There are of course other factors that should be considered when assessing how effective Hong Kong’s healthcare system is. For example, while the public system here is without a doubt good, there can be long waiting times, and doctors rarely spend a great deal of time with patients due to a high case load. This can come across to some as inefficient and in fact a recent Hospital Authority (HA) review confirmed that due to the increasing demand on medical services, coupled with staff shortages, long waiting times were being experienced by patients.

Some of the challenges being faced by the HA could be alleviated by the adoption of new health technologies which streamline healthcare service provision and bring a more convenient, patient centered experience to consuming healthcare.

The recent HealthTech Asia 2017 event (part of the StartmeupHK festival) showcased both international and local HealthTech innovations that are being adopted to do just that.

A UK start-up, Now Healthcare Group, has developed an innovative mHealth (mobile health) solution called Now GP, that connects NHS-licensed doctors with patients via remote video calls using smartphones. For example, patients who are ill with a cold or flu can consult a GP whilst recuperating from the comfort of their home bed and, if any medication is required, this will be delivered to the patient’s home within 2-4 hours after the e-consultation.

Now GP is transforming how the UK as a nation accesses primary healthcare and is now Europe’s largest virtual GP service covering 1 million people.

HealthTech is also changing the way chronic diseases are being managed, which often require a more continuous interaction between the healthcare professional and patient. For example, Hong Kong-based Gather Health develops an App for better management of type 2 diabetes that is built on behavioral change theories to support self-management, facilitate patient–provider communication, and enable treatment changes between clinic visits. In a recent study of 91 patients, participants assigned to the Gather mHealth system had greater A1C reductions (a blood test that correlates with a person’s average blood glucose level) than those assigned to usual care.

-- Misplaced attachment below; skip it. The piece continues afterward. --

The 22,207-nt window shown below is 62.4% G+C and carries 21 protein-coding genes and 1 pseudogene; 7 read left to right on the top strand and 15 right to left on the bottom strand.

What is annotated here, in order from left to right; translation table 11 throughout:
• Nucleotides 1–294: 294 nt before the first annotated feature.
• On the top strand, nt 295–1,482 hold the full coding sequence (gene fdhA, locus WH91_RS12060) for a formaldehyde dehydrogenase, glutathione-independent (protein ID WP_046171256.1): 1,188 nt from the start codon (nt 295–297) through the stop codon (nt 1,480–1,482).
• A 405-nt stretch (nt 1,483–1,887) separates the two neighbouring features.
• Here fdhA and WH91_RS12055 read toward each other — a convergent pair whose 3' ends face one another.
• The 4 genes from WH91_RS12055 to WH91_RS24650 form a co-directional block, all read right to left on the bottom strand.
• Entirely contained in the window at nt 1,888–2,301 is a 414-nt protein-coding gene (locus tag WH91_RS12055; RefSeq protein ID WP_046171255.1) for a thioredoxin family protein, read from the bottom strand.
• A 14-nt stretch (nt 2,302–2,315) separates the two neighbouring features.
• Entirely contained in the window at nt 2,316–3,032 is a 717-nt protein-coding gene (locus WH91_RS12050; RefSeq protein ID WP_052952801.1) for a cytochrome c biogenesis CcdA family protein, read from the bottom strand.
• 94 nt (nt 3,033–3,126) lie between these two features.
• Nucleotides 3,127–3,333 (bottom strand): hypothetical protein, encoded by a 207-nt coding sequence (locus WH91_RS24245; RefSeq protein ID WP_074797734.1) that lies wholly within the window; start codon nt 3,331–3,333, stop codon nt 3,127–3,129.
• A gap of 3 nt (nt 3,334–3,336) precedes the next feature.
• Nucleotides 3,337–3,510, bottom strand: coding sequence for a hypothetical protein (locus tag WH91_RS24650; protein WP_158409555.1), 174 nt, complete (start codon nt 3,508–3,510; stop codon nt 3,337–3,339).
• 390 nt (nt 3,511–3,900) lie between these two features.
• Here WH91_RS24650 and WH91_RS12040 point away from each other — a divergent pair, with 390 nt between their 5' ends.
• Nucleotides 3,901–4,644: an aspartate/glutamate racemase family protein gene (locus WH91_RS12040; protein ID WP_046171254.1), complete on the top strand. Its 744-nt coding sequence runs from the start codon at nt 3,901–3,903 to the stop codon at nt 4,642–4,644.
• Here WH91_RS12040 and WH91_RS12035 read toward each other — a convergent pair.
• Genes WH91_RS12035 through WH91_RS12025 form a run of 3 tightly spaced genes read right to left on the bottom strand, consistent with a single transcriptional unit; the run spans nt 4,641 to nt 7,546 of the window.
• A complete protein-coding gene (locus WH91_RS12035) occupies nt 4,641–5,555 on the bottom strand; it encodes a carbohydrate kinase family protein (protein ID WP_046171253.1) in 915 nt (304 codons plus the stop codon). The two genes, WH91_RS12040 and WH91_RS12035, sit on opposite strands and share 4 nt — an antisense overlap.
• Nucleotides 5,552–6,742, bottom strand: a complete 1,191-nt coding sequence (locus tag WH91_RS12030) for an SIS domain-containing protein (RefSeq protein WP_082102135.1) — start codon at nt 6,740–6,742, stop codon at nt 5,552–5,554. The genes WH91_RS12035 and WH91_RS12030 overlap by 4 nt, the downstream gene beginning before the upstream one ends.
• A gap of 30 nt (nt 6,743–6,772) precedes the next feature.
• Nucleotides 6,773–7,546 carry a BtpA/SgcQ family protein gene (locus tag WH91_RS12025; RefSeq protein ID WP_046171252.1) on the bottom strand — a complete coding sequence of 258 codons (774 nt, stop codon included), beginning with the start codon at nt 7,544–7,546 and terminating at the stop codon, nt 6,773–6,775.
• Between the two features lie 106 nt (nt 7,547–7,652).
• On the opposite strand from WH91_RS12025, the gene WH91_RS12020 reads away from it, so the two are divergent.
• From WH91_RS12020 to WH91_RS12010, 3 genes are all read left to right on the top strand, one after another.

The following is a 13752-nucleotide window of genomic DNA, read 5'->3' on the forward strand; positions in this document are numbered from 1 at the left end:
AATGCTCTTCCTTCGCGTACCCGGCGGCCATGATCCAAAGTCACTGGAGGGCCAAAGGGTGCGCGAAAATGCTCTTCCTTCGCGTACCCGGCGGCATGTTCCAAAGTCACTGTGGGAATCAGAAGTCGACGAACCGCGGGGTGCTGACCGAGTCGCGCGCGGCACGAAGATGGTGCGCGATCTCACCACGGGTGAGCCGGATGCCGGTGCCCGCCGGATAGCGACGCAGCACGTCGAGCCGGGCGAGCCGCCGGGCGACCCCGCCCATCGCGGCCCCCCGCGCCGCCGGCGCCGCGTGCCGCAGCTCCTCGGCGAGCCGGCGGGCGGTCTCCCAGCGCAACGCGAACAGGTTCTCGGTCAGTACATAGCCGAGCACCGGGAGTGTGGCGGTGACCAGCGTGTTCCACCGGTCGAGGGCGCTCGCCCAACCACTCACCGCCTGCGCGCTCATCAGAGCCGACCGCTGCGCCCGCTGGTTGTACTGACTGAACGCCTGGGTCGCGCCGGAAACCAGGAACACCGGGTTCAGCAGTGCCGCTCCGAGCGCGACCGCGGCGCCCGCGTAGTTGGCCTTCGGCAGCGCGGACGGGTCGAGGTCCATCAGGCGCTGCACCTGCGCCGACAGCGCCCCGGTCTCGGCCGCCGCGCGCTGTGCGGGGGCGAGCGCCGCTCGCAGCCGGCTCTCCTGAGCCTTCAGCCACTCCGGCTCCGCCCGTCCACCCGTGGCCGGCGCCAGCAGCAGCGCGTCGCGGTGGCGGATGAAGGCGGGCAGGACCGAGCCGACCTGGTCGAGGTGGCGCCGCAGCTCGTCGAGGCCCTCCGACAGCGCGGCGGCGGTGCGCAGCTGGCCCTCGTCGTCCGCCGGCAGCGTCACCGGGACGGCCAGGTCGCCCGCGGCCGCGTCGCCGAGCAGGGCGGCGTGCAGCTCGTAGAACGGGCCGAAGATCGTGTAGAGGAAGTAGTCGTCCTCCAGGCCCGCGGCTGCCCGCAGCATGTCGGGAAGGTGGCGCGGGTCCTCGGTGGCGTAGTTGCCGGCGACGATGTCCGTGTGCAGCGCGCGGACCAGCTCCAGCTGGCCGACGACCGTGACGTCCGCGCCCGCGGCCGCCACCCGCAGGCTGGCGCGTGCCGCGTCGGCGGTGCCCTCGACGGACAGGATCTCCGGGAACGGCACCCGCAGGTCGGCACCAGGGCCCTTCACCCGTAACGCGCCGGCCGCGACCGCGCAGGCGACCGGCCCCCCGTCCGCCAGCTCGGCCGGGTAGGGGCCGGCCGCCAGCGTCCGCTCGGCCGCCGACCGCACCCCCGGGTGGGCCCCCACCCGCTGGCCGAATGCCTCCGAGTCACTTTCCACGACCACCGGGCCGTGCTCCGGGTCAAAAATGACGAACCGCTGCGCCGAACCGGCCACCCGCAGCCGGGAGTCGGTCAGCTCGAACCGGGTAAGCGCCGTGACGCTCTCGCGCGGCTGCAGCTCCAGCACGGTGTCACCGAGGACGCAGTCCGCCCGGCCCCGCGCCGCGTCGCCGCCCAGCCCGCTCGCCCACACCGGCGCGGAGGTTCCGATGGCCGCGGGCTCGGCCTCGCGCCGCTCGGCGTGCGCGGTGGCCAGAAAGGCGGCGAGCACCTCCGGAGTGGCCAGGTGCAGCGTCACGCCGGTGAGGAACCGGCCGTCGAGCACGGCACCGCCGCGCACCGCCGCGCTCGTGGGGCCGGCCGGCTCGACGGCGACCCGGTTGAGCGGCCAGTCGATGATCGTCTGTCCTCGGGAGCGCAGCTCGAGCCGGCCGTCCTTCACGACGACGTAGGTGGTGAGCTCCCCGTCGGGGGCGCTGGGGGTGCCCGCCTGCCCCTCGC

Elderly patients often suffer from multiple chronic diseases and find it difficult to coordinate the various healthcare-related tasks that they or their caregiver need to manage. Acesome, another Hong Kong-based start-up, has developed a mobile Personal Care Plan that allows both the patient, caregiver and the healthcare professional to coordinate complex care plans (such as various treatment instructions, consultations & lifestyle changes) in an easy to use App.

The good news is that the HA has recognised the importance of adopting HealthTech innovations! In its Strategic Plan 2017-2022 the HA states that IT & Health Informatics is one of three enablers that will help transform the HA into the ‘Smart Hospital” of the future. In particular, the HA will explore the growing application of telecare, telemedicine and telemonitoring in the delivery of healthcare. Examples include the use of teleconsultation to residential care homes for the elderly, such as video conferencing by allied health professionals in the provision of dietetic advice, or for remote patient monitoring in terms of blood pressure or glucose levels.  With the start-up ecosystem growing in Hong Kong one only hopes that the HA will be able to adopt home-grown healthtech innovations in its bid to continue to be one of the world’s best providers of healthcare.

Contributing Authors

Karin Munasinghe

Dr Karin Munasinghe came to Hong Kong in 2001 and has been working since then in the Bio / Health-Tech industries. She is also co-founder of the Hong Kong Chapter for the Healthcare Networking event (www.healthcaredrinks.com) and is part of the Diversity List, endorsed by the Zubin Foundation.